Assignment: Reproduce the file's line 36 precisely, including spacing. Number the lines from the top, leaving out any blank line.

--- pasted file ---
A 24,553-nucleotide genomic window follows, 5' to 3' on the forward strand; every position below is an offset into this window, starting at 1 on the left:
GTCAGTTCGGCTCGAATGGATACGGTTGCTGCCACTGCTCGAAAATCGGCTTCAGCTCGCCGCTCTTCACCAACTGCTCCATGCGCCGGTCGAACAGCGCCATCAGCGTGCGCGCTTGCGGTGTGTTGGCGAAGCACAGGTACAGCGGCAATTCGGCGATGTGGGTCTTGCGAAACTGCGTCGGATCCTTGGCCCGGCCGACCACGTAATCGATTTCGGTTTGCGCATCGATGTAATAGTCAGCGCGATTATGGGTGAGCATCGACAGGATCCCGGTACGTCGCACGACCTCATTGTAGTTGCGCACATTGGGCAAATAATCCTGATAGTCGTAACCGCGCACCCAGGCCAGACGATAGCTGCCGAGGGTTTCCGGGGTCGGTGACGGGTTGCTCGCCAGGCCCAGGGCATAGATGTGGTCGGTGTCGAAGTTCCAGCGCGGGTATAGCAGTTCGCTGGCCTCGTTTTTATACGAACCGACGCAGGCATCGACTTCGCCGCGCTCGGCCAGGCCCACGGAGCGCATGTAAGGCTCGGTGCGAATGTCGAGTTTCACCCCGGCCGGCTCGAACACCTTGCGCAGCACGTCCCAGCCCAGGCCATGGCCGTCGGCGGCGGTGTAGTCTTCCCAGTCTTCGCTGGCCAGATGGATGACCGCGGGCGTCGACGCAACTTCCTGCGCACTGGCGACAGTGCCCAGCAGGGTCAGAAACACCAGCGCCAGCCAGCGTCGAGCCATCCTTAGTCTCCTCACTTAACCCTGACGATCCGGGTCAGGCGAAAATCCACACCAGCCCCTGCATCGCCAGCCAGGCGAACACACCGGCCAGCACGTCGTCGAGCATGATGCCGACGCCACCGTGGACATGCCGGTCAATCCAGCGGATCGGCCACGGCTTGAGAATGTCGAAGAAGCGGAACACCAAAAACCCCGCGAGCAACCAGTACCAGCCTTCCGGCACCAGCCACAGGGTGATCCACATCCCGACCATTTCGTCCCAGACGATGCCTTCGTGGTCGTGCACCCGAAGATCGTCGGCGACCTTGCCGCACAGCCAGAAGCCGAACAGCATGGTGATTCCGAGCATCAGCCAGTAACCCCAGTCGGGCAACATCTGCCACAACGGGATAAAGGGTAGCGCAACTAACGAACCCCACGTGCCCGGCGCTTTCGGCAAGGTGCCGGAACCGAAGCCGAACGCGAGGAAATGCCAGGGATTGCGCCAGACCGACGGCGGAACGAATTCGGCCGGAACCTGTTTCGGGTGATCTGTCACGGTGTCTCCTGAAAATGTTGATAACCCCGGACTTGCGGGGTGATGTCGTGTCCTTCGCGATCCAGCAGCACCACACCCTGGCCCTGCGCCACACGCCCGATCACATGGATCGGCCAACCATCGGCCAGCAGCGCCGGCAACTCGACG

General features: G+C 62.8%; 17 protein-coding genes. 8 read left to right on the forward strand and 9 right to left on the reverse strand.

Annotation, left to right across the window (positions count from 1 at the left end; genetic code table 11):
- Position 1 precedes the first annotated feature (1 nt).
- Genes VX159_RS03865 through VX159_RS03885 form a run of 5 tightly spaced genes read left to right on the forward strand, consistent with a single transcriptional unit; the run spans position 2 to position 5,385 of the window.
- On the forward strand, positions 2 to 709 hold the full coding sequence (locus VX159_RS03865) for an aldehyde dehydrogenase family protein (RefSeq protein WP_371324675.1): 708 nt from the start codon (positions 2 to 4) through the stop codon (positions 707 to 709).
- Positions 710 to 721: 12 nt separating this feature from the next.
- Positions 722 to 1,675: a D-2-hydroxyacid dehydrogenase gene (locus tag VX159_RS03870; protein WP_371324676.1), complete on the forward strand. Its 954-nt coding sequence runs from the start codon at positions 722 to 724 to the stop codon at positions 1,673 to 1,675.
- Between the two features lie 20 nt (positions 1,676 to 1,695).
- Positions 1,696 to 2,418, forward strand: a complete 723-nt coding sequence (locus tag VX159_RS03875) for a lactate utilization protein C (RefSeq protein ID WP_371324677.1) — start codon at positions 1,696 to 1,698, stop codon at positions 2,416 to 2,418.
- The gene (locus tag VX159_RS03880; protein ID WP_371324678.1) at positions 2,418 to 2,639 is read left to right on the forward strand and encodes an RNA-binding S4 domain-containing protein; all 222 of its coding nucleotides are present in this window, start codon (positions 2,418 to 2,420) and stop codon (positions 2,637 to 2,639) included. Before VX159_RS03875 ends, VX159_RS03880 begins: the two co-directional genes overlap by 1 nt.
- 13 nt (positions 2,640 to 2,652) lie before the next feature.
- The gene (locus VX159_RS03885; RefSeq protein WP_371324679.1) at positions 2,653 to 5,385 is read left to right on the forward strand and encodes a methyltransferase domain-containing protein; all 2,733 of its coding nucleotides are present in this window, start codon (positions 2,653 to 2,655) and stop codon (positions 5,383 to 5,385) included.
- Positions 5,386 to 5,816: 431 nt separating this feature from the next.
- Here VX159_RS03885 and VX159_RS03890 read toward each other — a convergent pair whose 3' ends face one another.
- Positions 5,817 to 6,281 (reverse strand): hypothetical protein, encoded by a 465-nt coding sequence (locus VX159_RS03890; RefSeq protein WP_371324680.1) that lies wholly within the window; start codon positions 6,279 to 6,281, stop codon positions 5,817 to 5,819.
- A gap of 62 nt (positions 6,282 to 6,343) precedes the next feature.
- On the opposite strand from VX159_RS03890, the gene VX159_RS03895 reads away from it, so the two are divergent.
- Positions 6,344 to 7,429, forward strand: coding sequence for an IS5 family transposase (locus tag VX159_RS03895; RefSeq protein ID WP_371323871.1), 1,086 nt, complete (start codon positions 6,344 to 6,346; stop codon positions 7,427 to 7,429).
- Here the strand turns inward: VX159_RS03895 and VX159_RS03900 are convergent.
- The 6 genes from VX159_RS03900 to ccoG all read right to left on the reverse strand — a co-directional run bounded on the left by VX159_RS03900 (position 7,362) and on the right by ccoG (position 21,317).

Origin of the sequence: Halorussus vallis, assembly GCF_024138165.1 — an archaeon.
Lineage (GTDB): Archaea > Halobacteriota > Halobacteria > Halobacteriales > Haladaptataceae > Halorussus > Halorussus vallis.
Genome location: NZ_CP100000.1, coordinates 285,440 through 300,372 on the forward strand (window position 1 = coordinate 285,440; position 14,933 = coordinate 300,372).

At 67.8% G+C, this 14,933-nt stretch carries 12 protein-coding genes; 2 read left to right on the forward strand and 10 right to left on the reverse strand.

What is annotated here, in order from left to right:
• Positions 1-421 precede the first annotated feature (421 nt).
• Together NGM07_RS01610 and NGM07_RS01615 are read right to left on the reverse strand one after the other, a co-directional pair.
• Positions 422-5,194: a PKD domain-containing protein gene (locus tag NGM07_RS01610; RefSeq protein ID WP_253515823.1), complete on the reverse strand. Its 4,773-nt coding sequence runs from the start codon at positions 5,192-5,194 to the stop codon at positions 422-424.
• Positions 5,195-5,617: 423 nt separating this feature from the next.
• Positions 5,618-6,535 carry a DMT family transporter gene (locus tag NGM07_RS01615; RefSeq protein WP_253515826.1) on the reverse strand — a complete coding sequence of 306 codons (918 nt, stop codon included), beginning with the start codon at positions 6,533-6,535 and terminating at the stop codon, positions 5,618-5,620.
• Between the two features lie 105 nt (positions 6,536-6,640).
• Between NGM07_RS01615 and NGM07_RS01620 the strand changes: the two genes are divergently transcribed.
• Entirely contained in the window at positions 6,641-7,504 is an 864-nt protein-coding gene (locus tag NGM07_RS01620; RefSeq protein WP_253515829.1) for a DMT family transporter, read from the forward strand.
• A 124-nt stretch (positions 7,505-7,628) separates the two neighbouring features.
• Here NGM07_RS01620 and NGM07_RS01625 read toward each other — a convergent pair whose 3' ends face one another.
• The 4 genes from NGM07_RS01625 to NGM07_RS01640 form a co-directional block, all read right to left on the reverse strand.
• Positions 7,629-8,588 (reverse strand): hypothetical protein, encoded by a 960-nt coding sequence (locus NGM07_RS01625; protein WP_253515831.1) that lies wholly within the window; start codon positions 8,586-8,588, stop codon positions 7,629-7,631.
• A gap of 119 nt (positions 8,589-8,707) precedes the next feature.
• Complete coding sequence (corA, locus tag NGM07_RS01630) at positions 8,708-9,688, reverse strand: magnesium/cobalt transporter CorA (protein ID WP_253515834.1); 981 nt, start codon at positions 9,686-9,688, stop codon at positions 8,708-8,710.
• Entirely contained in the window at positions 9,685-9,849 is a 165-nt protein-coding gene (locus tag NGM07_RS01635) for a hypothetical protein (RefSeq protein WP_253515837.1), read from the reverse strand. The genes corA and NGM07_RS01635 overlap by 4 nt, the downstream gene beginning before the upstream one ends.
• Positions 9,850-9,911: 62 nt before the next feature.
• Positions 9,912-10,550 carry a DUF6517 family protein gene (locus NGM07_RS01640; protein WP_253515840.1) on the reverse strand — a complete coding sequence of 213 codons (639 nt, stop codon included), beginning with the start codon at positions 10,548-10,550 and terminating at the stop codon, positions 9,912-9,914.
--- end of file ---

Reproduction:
• A 124-nt stretch (positions 7,505-7,628) separates the two neighbouring features.